2. The process of revising the text — in part for theoretical, but also for “tactical” reasons — began as early as 1944 and at least some of these changes had already been incorporated in the 1944 version (which, in turn, was subjected to the further revisions that Noerr’s edition carefully documents).
  3. As a result it would appear that Horkheimer and Adorno had in mind something approximating an “American edition” of the work (albeit in a somewhat unorthodox form) even before they presented the work to its dedicatee on May 22, 1944.

I should also note two minor differences with Noerr’s account:

  • All of the references that I have been able to turn up indicate an edition of 300 rather than 500 copies.
  • It would appear that the text was a mimeograph rather than a hectograph.

Since Noerr has a far better understanding than I do of the relevant archival materials what follows are a set of conjectures that are offered for consideration and criticism (hence the rationale for posting it here rather than committing them to print). Whenever available, I’ve inserted links to the various materials on which I’ve drawn and look forward to any comments that might have about what I might have missed and where I have gone astray.

The Mimeograph and the Repeal of the Bourgeois Era

The Philosophische Fragmente originated as a gift for Horkheimer’s friend and colleague Friedrich Pollock and was presented to him on the occasion of his fiftieth birthday (May 22, 1944). But even before the manuscript was placed into the hands of its recipient, arrangements were being made for the production of a large number of copies of the text. In a letter to Lowenthal dated April 28, 1944, Horkheimer noted that he was devoting “every minute to the mimeographed issue” and asked Lowenthal, in his “usual office as censor” to review the text. Perhaps looking ahead to a further round of revisions that would undertaken should the work be published in a more conventional format, he advised Lowenthal, for the moment, to “overlook stylistic problems” since they would be “taken care of when it comes to the final printing of the completed work.” What mattered, for the moment, was a review of the manuscript “with a view to tactical matters.”4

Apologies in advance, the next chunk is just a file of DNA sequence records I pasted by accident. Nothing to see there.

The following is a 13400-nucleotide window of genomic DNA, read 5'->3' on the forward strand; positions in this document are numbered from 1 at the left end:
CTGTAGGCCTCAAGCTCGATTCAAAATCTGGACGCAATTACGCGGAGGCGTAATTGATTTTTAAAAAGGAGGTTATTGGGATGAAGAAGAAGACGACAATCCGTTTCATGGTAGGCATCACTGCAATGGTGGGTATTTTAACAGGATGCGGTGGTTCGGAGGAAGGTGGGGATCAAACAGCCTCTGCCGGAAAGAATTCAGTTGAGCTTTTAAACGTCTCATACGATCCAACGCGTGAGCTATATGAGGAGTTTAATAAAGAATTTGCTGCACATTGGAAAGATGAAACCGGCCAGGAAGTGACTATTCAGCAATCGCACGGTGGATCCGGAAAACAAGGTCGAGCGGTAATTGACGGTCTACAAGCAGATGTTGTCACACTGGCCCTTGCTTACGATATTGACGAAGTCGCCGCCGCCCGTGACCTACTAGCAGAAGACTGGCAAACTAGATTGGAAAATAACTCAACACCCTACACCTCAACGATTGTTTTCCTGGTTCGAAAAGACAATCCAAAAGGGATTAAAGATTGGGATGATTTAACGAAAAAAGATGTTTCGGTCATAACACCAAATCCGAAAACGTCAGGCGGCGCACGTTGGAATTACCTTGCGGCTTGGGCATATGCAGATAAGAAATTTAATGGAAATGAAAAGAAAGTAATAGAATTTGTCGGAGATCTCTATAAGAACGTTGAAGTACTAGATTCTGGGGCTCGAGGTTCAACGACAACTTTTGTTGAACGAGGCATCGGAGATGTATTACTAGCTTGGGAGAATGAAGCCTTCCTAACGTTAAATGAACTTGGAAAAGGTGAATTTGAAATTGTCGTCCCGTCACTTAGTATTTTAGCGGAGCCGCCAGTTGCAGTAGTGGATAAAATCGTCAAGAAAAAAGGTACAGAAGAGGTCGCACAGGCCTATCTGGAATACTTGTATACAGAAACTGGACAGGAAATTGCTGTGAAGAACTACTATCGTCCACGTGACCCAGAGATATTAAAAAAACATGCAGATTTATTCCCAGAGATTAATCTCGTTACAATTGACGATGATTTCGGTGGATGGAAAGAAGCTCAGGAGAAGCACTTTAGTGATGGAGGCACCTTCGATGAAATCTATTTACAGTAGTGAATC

Horkheimer explained the rationale for such scrutiny as follows:

Since we intend to have an edition of about 300 copies, there should be no passages which would constitute a serious obstacle against a distribution to a somewhat larger circle.

The number of copies that were to be produced, along with the discussion of “stencils” ready for printing in the letter sent to Lowenthal the same day by Horkheimer’s secretary Margot von Mendelssohn, confirm that the planned volume would, indeed, be a mimeograph, rather than a hectograph. Indeed, all of the parties connected with the production of the manuscript consistently describe it as a “mimeograph,” rather than a hectograph and the final page of the copy of the Philosophische Fragmente in the Horkheimer Archiv carries a note that removes any doubt about the process used to produce the text:

This book is manufactured under wartime conditions in conformity with all Government regulations controlling the use of paper and other materials
Mimeographed by Herbert Herz, Hollywood, California

Searches in various public records confirm the existence of a Herbert Herz Company at 7176 Sunset Blvd as late as 1956, but provide little insight into what services it might have provided.5 There is also a listing for a Herbert Herz in the Los Angeles City Directory for 1942, which gives his home address as 1790 Sunset Blvd. For those who might be curious, Herz’s firm was located about 12 miles from Horkheimer’s residence in Pacific Palisades (Adorno’s home was two miles closer to it).

Hectographic copies are produced using a process that involved pulling images from a gelatin pad. While the process remained popular among artists, political radicals, and